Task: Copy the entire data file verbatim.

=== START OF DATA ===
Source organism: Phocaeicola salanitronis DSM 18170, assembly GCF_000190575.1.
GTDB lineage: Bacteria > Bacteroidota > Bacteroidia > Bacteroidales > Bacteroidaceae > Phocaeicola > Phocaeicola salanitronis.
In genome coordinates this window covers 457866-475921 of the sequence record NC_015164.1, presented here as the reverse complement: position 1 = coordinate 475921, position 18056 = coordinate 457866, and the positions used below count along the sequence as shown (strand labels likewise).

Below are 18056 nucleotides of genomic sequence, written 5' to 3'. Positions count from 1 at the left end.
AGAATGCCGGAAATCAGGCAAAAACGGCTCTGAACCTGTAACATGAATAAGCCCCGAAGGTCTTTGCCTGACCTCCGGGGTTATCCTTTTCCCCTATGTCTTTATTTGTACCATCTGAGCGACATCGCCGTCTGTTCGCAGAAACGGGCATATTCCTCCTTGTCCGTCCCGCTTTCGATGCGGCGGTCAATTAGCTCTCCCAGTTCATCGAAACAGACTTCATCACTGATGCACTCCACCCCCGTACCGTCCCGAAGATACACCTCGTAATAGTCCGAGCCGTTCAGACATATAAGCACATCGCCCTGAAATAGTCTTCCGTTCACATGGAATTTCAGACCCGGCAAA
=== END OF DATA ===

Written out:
Source organism: Phocaeicola salanitronis DSM 18170, assembly GCF_000190575.1.
GTDB lineage: Bacteria > Bacteroidota > Bacteroidia > Bacteroidales > Bacteroidaceae > Phocaeicola > Phocaeicola salanitronis.
In genome coordinates this window covers 457866-475921 of the sequence record NC_015164.1, presented here as the reverse complement: position 1 = coordinate 475921, position 18056 = coordinate 457866, and the positions used below count along the sequence as shown (strand labels likewise).

Below are 18056 nucleotides of genomic sequence, written 5' to 3'. Positions count from 1 at the left end.
AGAATGCCGGAAATCAGGCAAAAACGGCTCTGAACCTGTAACATGAATAAGCCCCGAAGGTCTTTGCCTGACCTCCGGGGTTATCCTTTTCCCCTATGTCTTTATTTGTACCATCTGAGCGACATCGCCGTCTGTTCGCAGAAACGGGCATATTCCTCCTTGTCCGTCCCGCTTTCGATGCGGCGGTCAATTAGCTCTCCCAGTTCATCGAAACAGACTTCATCACTGATGCACTCCACCCCCGTACCGTCCCGAAGATACACCTCGTAATAGTCCGAGCCGTTCAGACATATAAGCACATCGCCCTGAAATAGTCTTCCGTTCACATGGAATTTCAGACCCGGCAAA